Gluten-free, nut-free, full of healthy fibre and ticks the box when you want something sweet or savoury. This healthy buckwheat bread is a great option if you need a lunch-box-friendly option or a simple morning tea snack at the ready.


  • 210g buckwheat flour
  • 4 small or medium ripe bananas 
  • 2 small ripe red apples or pears, cored with skins left on 
  • 75mL of oil (coconut oil or neutral oil) 
  • 1 teaspoon of baking soda
  • 1 heaped teaspoon of cinnamon 
  • 1 teaspoon of vanilla extract


  1. Preheat the oven to 180 C and line a loaf pan with baking paper.
  2. In a Vitamix or a high-speed blender, add all wet ingredients and blend until smooth.
  3. Add buckwheat flour, baking soda and cinnamon and blend carefully until just combined.
  4. Transfer the mixture to the prepared loaf pan and bake for 50 minutes. 

Homemade Spelt Sourdough

If you're looking for a healthier alternative to regular wheat bread, and you want to give bread making a proper go, spelt sourdough bread is a delicious option. Here's a recipe to make your own:


  • 300g spelt flour
  • 200g sourdough starter
  • 200ml water
  • 1 tsp salt


  1. Mix the spelt flour, sourdough starter, and water together in a large bowl until well combined. Cover the bowl with a cloth and let the mixture proof at room temperature for 6-8 hours, or overnight, until it has doubled in size.
  2. Once the dough has risen, add the salt and knead the dough on a floured surface for 5-10 minutes until it becomes strong, smooth and elastic.
  3. Place the dough back in the bowl and cover with a cloth. Let it rest for another 1-2 hours until it doubles in size again.
  4. Preheat your oven to 230°C and put a Dutch oven or baking dish inside to warm up.
  5. Take the dough out of the bowl and shape it into a ball or loaf shape. Place the dough onto a piece of baking paper and give it a final proof for another 30-60 minutes.
  6. Once the dough has risen, use a sharp knife to score the top in an "X" or diagonal pattern.
  7. Take the Dutch oven or baking dish out of the oven and carefully transfer the dough onto the dish using baking paper. Cover the dish with a lid or foil and bake for 30 minutes.
  8. After 30 minutes, remove the lid/foil and bake for another 10-15 minutes until the bread is golden brown and sounds hollow when tapped on the bottom.
  9. Let the bread cool on a wire rack before slicing and serving.

Nordic Nut Bread

This is bread, but not as you know it. Nordic Nut Bread is a huge favourite in my house, as it's loaded with the nutritional value of nuts, a high protein hit of eggs and is completely gluten-free, keto, paleo and delicious. 

This recipe is also very versatile and can be adjusted to your liking. You can change the seeds to include poppy seeds, hemp seeds and chia seeds. Or add your favourite nuts, like hazelnuts, Brazil nuts or pistachios. The below recipe has been adapted from a very good one, found here. Enjoy!



  1. Preheat the oven to 160 C and line a small bread or loaf pan with baking paper.
  2. In a large bowl, add all the nuts and seeds and mix to combine.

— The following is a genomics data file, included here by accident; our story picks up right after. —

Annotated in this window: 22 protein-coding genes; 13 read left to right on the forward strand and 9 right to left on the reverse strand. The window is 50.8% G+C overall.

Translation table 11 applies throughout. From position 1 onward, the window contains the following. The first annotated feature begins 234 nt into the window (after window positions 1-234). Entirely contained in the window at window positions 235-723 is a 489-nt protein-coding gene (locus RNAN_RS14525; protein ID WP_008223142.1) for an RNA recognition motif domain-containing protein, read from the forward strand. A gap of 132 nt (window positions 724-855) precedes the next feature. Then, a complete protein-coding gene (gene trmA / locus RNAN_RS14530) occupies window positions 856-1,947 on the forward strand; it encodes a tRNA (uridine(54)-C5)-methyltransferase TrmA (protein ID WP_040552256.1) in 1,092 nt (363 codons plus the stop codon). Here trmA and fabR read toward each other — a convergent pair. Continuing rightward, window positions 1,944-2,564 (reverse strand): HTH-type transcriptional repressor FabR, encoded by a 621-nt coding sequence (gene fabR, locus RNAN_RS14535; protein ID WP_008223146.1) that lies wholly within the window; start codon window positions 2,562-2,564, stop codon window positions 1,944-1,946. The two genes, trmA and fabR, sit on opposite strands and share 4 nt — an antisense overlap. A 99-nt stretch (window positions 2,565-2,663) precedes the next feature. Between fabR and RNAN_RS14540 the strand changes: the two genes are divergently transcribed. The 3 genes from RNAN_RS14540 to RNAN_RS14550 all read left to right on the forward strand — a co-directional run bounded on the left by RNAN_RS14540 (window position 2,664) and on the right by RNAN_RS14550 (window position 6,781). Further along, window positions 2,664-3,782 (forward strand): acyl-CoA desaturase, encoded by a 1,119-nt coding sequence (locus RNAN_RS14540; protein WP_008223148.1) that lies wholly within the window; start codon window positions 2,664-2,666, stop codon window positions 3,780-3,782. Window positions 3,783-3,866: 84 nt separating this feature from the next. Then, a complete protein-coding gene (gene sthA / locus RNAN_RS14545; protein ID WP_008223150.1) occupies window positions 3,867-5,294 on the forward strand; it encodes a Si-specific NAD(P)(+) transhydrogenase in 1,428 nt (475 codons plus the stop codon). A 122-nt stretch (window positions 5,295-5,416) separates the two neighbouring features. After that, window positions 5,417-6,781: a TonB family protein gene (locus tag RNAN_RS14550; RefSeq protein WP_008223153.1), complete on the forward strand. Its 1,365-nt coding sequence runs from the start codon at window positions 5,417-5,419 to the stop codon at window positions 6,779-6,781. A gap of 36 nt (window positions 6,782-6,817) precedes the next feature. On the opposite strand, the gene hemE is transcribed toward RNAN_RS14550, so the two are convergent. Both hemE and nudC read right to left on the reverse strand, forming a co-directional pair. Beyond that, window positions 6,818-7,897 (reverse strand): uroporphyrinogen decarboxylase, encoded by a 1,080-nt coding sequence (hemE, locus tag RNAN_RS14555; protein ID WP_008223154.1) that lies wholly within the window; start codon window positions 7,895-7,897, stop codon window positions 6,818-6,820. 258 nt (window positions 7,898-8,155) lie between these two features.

3. Add the eggs, oil and salt and mix with a spatula until completely homogenous.
  4. Pour the mixture into the prepared pan.
  5. Bake in the oven for about 1 hour.

Article References

Bai, C. Z., Feng, M. L., Hao, X. L., Zhong, Q. M., Tong, L. G., & Wang, Z. H. (2015). Rutin, quercetin, and free amino acid analysis in buckwheat (Fagopyrum) seeds from different locations. Genetics and molecular research : GMR, 14(4), 19040–19048.

Benincasa, P., Falcinelli, B., Lutts, S., Stagnari, F., & Galieni, A. (2019). Sprouted Grains: A Comprehensive Review. Nutrients11(2), 421.

Giménez-Bastida, J. A., & Zieliński, H. (2015). Buckwheat as a Functional Food and Its Effects on Health. Journal of agricultural and food chemistry63(36), 7896–7913.

Iversen, K. N., Jonsson, K., & Landberg, R. (2022). The Effect of Rye-Based Foods on Postprandial Plasma Insulin Concentration: The Rye Factor. Frontiers in nutrition9, 868938.

Mofidi, A., Ferraro, Z. M., Stewart, K. A., Tulk, H. M., Robinson, L. E., Duncan, A. M., & Graham, T. E. (2012). The acute impact of ingestion of sourdough and whole-grain breads on blood glucose, insulin, and incretins in overweight and obese men. Journal of nutrition and metabolism2012, 184710.

Ngemakwe, P. H., Le Roes-Hill, M., & Jideani, V. A. (2015). Advances in gluten-free bread technology. Food science and technology international = Ciencia y tecnologia de los alimentos internacional21(4), 256–276.

Noreen, S., Rizwan, B., Khan, M., & Farooq, S. (2021). Health Benefits of Buckwheat (Fagopyrum Esculentum), Potential Remedy for Diseases, Rare to Cancer: A Mini Review. Infectious disorders drug targets21(6), e170721189478.

Saini, R. K., Prasad, P., Sreedhar, R. V., Akhilender Naidu, K., Shang, X., & Keum, Y. S. (2021). Omega-3 Polyunsaturated Fatty Acids (PUFAs): Emerging Plant and Microbial Sources, Oxidative Stability, Bioavailability, and Health Benefits-A Review. Antioxidants (Basel, Switzerland)10(10), 1627.

Singh, A. K., Rehal, J., Kaur, A., & Jyot, G. (2015). Enhancement of attributes of cereals by germination and fermentation: a review. Critical reviews in food science and nutrition55(11), 1575–1589.

Šmídová, Z., & Rysová, J. (2022). Gluten-Free Bread and Bakery Products Technology. Foods (Basel, Switzerland)11(3), 480.

Wikipedia Contributors. (2023, May 25). Rye bread. Retrieved from Wikipedia website:, viewed 25 May 2023

Wikipedia Contributors. (2023, May 25). Sourdough. Retrieved from Wikipedia website:, viewed 25 May 2023